Most drug violations in CPS involve an ounce or less of marijuana. Schools are quick to call police, yet rarely have the resources to offer education, counseling or other non-punitive help to students.
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In the News: Trib uncovers secret CPS closing plan
An internal Chicago Public Schools document obtained by the Tribune shows for the first time that the Emanuel administration has weighed how many elementary and high schools to close in which neighborhoods and how to manage the public fallout.
Labeled a "working draft," the Sept. 10 document lays out the costs and benefits of specific scenarios — revealing that the administration has gone further down the path of determining what schools to target than it has disclosed.
The Chicago Teachers Union along with labor leaders and activists held a news conference at the Chicago Board of Education headquarters Tuesday to discuss a new report on how to improve educational outcomes for CPS students, and to call for a halt to charter proliferation in the city. The coalition then lead a delegation to the office of Bruce Rauner, a well-known charter booster who is close to Mayor Rahm Emanuel and "has advocated for the destruction of neighborhood schools." (Press release)
The Chicago Teachers Union marched to the Loop office of a wealthy charter supporter and friend of the mayor on Tuesday, the day before the Chicago Board of Education is set to approve new charter schools even as it considers closing traditional schools. The 100 or so marchers carried a giant letter through rush hour traffic to the lobby of 208 S. LaSalle, home of one of Bruce Rauner’s business ventures, saying if they couldn’t get a meeting about schools with Mayor Rahm Emanuel, they’d ask his friend to deliver a message. They chanted loudly until Chicago Police cleared the lobby. (Sun-Times)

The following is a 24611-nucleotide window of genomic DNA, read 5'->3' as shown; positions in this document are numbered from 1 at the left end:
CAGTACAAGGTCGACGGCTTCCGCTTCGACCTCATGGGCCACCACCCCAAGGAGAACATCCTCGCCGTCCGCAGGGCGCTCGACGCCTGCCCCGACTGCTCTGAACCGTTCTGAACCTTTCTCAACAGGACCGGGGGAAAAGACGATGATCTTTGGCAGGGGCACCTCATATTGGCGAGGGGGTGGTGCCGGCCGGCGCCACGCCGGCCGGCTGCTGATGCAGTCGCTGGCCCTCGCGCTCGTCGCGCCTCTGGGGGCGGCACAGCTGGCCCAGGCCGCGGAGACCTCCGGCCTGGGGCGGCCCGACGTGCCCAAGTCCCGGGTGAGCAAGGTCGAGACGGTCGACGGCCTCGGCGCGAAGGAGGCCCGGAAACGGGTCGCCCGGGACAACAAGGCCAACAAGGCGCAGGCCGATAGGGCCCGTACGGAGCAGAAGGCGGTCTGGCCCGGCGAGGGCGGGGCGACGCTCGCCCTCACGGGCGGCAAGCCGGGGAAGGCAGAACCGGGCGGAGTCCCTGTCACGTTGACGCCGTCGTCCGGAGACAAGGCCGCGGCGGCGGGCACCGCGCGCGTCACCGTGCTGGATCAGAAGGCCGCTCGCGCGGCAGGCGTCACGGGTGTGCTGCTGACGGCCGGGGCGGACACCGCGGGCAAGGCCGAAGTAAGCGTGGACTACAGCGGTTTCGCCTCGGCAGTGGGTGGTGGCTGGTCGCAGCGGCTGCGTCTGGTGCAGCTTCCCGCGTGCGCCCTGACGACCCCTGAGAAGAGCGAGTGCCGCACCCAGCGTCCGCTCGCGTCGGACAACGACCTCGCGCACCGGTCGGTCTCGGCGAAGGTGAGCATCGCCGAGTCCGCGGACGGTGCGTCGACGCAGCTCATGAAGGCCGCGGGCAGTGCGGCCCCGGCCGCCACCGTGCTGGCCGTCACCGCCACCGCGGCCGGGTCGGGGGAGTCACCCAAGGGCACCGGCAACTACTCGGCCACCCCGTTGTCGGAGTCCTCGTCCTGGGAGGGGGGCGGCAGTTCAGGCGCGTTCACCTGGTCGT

The security chief for Chicago Public Schools vowed Monday to absorb a $5 million cut in annual security funding with no further cuts in the 153 uniformed police officers permanently assigned to high schools, according to the Sun-Times (Lawofficer.com)
IN THE NATION
A Pennsylvania man pleaded guilty on Monday to defrauding New York City’s Education Department of $2.7 million that was intended for children with special needs, according to federal prosecutors. (The New York Times)
An audit from the New York State comptroller’s office is the latest to reveal shortcomings in the preschool special education system, which serves about 60,000 children a year and costs $2 billion annually. (The New York Times)
Michelle Rhee says her organization StudentsFirst "must publicly oppose legislation that would bring firearms into schools, anywhere. … New York Mayor Michael Bloomberg is right when he says that our nation’s leaders must not let this moment pass without taking strong action." (The Washington Post)
Some public officials argue that armed school workers could help prevent killings, but others raise legal and practical concerns. (Education Week)